Researchers at Sweden’s Luleå University of Technology have developed a new technology that scales up the production of nanocellulose from forest residues.
The development could give the forestry industry new saleable products in the form of nanofilters that can clean gases, industrial water and drinking water.
‘There is large interest in this from industries, especially because our bio-nanofilters are expected to be of great importance for the purification of water all around the globe,’ said Aji Mathew, associate Professor at Luleå University of Technology, who led the EU-funded NanoSelect project.
On August 27, 2013, the researchers demonstrated to industry and researchers how they scaled up nanocellulose manufacturing processes from two different residues obtained from forest based industries.
The first was cellulose from Örnsköldsvik-based Domsjö Fabriker, which came in the in the form of a fibre residue that is ground down to tiny nanofibres in a grinding machine. Through this process, the researchers have managed to increase the amount of cellulose nanofibre, processing from 2kg per day to 15kg per day.
Another byproduct, cellulose nanocrysals, has been successfully scaled up from 50gms/week to 640gms/day using a bioethanol pilot plant at SEKAB in Ornskoldsvik. According to a statement, both processes can be scaled up.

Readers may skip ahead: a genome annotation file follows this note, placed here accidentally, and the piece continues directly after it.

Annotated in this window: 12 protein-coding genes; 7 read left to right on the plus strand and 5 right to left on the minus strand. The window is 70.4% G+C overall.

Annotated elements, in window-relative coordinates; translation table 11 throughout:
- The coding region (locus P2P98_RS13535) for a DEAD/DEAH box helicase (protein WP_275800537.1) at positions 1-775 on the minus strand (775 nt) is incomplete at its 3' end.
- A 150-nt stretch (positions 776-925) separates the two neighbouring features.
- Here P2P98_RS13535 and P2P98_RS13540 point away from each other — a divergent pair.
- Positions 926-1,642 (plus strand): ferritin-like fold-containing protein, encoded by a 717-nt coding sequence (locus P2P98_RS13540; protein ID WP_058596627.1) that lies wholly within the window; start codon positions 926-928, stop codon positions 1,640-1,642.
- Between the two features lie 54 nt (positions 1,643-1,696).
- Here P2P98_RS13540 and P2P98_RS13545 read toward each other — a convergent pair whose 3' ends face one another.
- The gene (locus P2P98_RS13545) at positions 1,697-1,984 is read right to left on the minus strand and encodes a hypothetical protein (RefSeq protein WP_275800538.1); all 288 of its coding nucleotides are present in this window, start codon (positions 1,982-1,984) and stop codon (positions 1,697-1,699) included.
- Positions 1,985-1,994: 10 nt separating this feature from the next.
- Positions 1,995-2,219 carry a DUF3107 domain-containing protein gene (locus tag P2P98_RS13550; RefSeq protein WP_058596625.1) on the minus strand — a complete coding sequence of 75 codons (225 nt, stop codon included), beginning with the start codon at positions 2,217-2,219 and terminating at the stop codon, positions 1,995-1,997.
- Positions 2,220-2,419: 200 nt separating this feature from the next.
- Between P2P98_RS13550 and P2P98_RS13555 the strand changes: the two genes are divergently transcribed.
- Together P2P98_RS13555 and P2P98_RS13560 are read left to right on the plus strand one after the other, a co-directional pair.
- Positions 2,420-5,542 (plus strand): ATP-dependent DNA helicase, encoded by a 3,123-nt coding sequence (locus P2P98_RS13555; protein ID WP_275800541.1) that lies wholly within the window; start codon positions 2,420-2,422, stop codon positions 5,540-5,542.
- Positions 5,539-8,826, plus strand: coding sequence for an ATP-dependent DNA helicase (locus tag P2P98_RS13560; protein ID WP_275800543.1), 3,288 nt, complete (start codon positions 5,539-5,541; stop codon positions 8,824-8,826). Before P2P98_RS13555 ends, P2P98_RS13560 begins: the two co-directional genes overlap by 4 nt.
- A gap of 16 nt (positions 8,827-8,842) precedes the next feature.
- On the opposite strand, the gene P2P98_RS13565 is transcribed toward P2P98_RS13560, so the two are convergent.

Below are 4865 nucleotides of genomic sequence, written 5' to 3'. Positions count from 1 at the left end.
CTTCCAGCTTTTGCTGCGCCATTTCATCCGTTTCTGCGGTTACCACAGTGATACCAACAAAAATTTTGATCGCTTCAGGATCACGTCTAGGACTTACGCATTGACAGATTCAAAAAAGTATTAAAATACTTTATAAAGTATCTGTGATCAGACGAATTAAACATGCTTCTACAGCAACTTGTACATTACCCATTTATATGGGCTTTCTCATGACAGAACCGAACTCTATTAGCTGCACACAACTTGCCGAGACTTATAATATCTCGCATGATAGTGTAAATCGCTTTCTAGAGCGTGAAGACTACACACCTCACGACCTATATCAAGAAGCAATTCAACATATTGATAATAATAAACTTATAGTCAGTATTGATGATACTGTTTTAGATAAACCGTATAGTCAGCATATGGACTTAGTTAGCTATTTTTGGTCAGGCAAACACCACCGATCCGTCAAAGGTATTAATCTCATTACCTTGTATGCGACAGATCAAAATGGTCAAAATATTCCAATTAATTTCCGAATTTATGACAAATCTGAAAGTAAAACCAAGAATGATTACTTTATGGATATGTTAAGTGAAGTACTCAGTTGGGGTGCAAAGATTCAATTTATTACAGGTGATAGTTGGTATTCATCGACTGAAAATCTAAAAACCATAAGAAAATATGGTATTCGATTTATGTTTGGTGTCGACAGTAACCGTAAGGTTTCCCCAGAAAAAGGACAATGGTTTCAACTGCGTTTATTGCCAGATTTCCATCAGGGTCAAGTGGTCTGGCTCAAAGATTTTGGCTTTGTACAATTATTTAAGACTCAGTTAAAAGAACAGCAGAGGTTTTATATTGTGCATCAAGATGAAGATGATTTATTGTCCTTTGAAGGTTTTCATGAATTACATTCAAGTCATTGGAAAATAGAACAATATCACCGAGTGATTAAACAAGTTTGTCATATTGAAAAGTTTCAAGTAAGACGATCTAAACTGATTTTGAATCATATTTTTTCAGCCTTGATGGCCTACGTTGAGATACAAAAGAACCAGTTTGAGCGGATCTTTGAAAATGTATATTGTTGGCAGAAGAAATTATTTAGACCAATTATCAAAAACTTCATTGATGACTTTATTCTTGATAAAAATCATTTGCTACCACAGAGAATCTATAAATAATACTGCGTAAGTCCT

‘If everything goes well, we could add value to our waste through this technology. Currently, we earn almost no money on it and as there is almost no space to store it we give it away,’ said Anna Svedberg, product engineer at biorefinery Domsjö Fabriker AB.
Björn Alriksson, an R&D engineer at research and testing company SP Processum, also sees opportunities in finding new products from forest resources through this research.
‘It is very relevant in the current situation because the paper industry is not good as in the past. There is a declining market, especially for newsprint and the need to find new products from the forest and therefore nanocellulose is a very interesting new product,’ he said.
Nanofilters for purification of industrial water and drinking water are one possible product made possible by nanocellulose.
However, large-scale production of nanocellulose is necessary to meet a growing interest to use bio-based nanoparticles in a variety of products, said Prof Kristiina Oksman , Luleå University of Technology.